Millennial Republican and biotech CEO Vivek Ramaswamy is running as the youngest candidate in his party’s presidential primary, a fact he often mentions at his campaign events.
“Take it from me as a young person — I’m 37 years old. I was born in 1985. I truly hope and pray and believe that my best days may still be ahead of me,” he said at the Faith and Freedom conference in Washington, D.C. in June.
Though he’s campaigning as the “young” candidate, Ramaswamy would like to make it a little harder for the nation’s youngest voters to cast a ballot.
He’s proposing a constitutional amendment that would require citizens 18 to 24 to pass a civics test in order to vote — the same one immigrants take to become naturalized U.S. citizens. Under his proposal, young Americans could, as an alternative, perform six months of military or first-responder service. But if none of these requirements are met, they would have to wait until they turn 25 before they could vote in their first election.
The Ramaswamy campaign emphasized that this isn’t a plan to raise the voting age because younger voters would still be able to participate if they met the requirements. But Ramaswamy has previously used language that explicitly stated he would try to raise the voting age.
“I’m announcing my support for a constitutional amendment to raise the voting age from 18 to 25,” he tweeted on May 11.
The campaign told CBS News the amendment is part of Ramaswamy’s central campaign message calling for a revival of civic duty for young people and renewed national pride. He thinks civic engagement among young people is too low and believes this can be reversed with more knowledge about the country and Constitution.
“He sees it in the country, but he sees it for himself,” said Tricia McLaughlin, a senior adviser for the Ramaswamy campaign. “He was not civically engaged when he was young, and he regrets that. He thinks that’s really important.”
Ramaswamy said voter participation would “skyrocket” with this amendment because it will make voting “mean something.”
“We cannot solve the absence of a desire to serve our country – or to learn about the Constitution – by forcing young people to do so,” he said in a Tweet. “Tying civic duty to the ultimate privilege of citizenship—voting—& conferring it to young people accordingly, we have a better chance of actually restoring civic duty in America.”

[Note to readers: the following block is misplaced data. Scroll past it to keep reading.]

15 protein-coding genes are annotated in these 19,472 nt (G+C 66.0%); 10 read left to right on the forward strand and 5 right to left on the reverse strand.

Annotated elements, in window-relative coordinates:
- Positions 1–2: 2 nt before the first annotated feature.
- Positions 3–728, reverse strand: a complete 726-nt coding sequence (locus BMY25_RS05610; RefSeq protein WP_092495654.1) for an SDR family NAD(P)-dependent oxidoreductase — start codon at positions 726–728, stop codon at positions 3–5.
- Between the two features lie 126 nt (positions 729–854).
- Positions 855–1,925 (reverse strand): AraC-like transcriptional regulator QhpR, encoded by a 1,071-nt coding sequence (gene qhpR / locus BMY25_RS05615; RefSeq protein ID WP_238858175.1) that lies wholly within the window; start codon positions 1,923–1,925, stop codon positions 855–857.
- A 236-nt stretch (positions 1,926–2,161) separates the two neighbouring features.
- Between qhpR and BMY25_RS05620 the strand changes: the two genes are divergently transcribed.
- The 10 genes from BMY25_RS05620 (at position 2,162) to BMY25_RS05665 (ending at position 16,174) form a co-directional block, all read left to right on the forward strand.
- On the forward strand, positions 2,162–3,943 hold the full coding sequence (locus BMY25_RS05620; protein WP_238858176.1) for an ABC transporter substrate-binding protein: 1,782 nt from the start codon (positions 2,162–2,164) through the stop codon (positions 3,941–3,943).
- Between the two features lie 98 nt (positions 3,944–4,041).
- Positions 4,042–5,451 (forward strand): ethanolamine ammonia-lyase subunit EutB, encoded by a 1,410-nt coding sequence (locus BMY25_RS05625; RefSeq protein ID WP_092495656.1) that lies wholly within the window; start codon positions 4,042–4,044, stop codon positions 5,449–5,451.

In another effort to boost national pride, he is also funding a $250,000 Vivek Ramaswamy American Identity Scholarship for high school students, because he says too few young people are proud to be Americans.
But Ramaswamy has been facing some backlash over his voting plan, including from young voters who accuse him of hypocrisy for using his youth as a campaign selling point. Politico reported that the amendment is not supported by some of Ramaswamy’s own staff.
“People like Vivek Ramaswamy who are using their age as an element to try and stand out to Gen-Z, they’re very obviously wolves in sheep’s clothing,” said Lucas Robinson, a young voter from Texas. “People our age can really see through people like that.”
Other voters – like Santiago Mayer, executive director of Gen-Z organization Voters of Tomorrow – say there is a pattern of youth vote suppression in the Republican party.
“Instead of trying to represent young people, what we’re seeing is this effort to try and take us out of the equation,” Mayer told CBS News at the Leaders of Tomorrow Summit in Washington last week.
Mayer noted that other conservatives, like GOP lawyer Cleta Mitchell, have said it is “too easy” for young people to vote.
In general, younger voters gravitate toward Democratic candidates, and if Ramaswamy were able to get his amendment passed, it could reduce the number of voters ages 18 to 24, and this could cause a shift in favor of Republican candidates. Data from the Edison Research National Election Pool exit poll in 2022 showed 63% of young people (18 to 24) supported Democratic candidates, while 35% supported Republicans.
“Wanting to raise the voting age is really nothing more than trying to make the playing field more stacked than it already is,” Robinson said. As a typically progressive voter, Robinson worries about how this proposal could impact Democratic candidates.
Ramaswamy’s plan may also raise concerns about its resemblance to literacy tests that were used in the South before the Voting Rights Act to keep poorer and Black citizens from voting. However, his campaign said that the two are not the same and reiterated that Ramaswamy’s proposal is about civic pride, not about keeping people from voting.
CBS Newsfrom June 7 shows only 13% of likely GOP primary voters are considering a vote for Ramaswamy.
But even if Ramaswamy were elected, this amendment would be highly unlikely to become law because amending the Constitution is so difficult. It would require either a two-thirds majority in the House and Senate or it would have to be requested by two-thirds of the states. After that, it would still have to be ratified by three-quarters of the states.
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